Northern Rebellion

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Perceived fears of Elizabeth's policy to weaken the position of the nobility sparked the rising in the north. This rising was guided by two individuals, the Earl of Northumberland and the Earl of Westmoreland, who themselves felt threatened by Elizabeth's encroachment upon their "ancient" nobility, that of land and lineage. There was a feeling among them that "the Queen's displeasure towards him [Norfolk] and others of the nobility," as confirmed by Francis Norton "would be some great stir, which caused us to confer together" (Fletcher & MacCulloch 105). Their anger increased with the summons by Elizabeth. Disregarding her summons, they struck out against her Protestant government assaulting "religious imagery and church furniture" (Fletcher & MacCulloch 105). Northumberland felt the rebellion was an attack on the "new found religion and heresie," being instituted by Elizabeth (Fletcher & MacCulloch 108). However this was not the case, as will be shown later in my response.

The primary causes behind the scenes of this rebellion centered upon Norfolk's planned marriage to Mary, Queen of Scots. It was with this marriage, that hopes of those associated with the court would be fulfilled. A faction of Norfolk supporters was growing within the court because of Elizabeth's lack of concern for her succession. This faction was made up of Arundel, Pembroke, and Lumley. The marriage of Mary and Norfolk was their hope to eliminate their fears. They saw in this marriage an elimination of the succession problem, but also securing the interest of the nobility. Another important individual to add to the puzzle was Leicester. He hoped upon her marriage, Mary would pledge herself Protestant. It is highly questionable if Mary would have given up her Catholic faith just to appease a few nobles. Leicester also saw the marriage advantageously from the foreign policy perspective. It would be possible to return to amity with Spain and begin negotiations with France, securing peace among the European powers. But this was hoping for too much. Mary was a tool that could be used by Spain to attack the heretic Queen and her subjects.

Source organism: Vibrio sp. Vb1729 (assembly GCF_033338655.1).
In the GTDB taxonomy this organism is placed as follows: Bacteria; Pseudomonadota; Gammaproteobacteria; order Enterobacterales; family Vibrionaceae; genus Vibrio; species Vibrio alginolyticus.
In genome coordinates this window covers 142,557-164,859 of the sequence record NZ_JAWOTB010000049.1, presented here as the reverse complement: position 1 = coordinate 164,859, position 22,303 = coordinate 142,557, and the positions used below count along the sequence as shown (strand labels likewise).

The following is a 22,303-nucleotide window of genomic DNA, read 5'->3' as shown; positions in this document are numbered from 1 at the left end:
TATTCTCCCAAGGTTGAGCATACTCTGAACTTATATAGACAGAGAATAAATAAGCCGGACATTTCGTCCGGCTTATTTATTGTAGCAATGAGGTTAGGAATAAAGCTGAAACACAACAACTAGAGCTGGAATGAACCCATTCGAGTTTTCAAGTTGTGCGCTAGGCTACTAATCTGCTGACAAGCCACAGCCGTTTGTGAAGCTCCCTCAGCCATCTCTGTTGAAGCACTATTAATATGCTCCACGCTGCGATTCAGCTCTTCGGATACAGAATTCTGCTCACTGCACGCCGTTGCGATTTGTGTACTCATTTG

The rebellion was claimed to be based upon religious concerns, as had been stated earlier. Elizabeth religious settlement was "attempting to induce or maintain any form of conformity, however shallow" (Fletcher & MacCulloch 108). This is evident when looking at the percentage of JP's whom were Catholic, two-thirds. This represents a very large number, considering the Earls argued of Protestant infringement. The JP's were the representatives of the court instituting laws among her subjects. It is highly unlikely that they were basing their decisions on Protestant beliefs. The people to the north, however, were very conservative in their thinking. They refused to change their old ways, which were " a set of ingrained observances which defined and gave meaning," to their daily lives (Fletcher & MacCulloch 109). Those commoners who joined the rebellion did so because of long lasting memories of Protestant iconoclasm.

The supporters of Norfolk and his marriage felt Cecil's foreign policy shift was detrimental to the future of England. A disintegration took place among the aristocratic and semi-Catholic section of the court because of this shift. Cecil's seizure of Phillip II's bullion ships was a bold step for England to take. This move by Cecil broke an established peace with England and Spain. These individuals had fears of a potential "confrontation with Catholic powers" ((Fletcher & MacCulloch 95). England was in no position to face an all out war with the likes of Spain, especially if they formed an alliance with France. The problem of succession would not be an issue any longer, survival would be. It is for this reason they felt it was time for Cecil to be removed and issuing their support for Norfolk's marriage.

The Northern Rebellion posed no threat to Elizabeth in any way. It was more of a nuisance, which she had to divert valuable resources to take care of this problem. What the supporters failed to realize was Elizabeth's strength as a ruler. Upon hearing of the planned marriage, she angrily rejected the proposal. Fearing retribution, Leicester confessed of the plans behind the marriage. Elizabeth saw that it was a threat to her reign, as well as an attack upon her decision-making. Her refusal to support the marriage broke apart what support there was in the Court. Thus, the two Earls in the North were alone in their fight against the Elizabethan government.

The rebellion in the North lacked a very important element, leadership. The two Earls were not leaders but more along the lines of active participants. Additionally, they lacked the support they thought they could garner. I think the people realized there was no threat from Elizabeth upon their religious practices. In the end, Elizabeth would make an example of those who participated and supported the rebellion. Again, Elizabeth's coolness won this chess match, if you can consider it that.

Fletcher, Anthony. & MacCulloch, Diarmaid., Tudor Rebellions, (New York, 1997)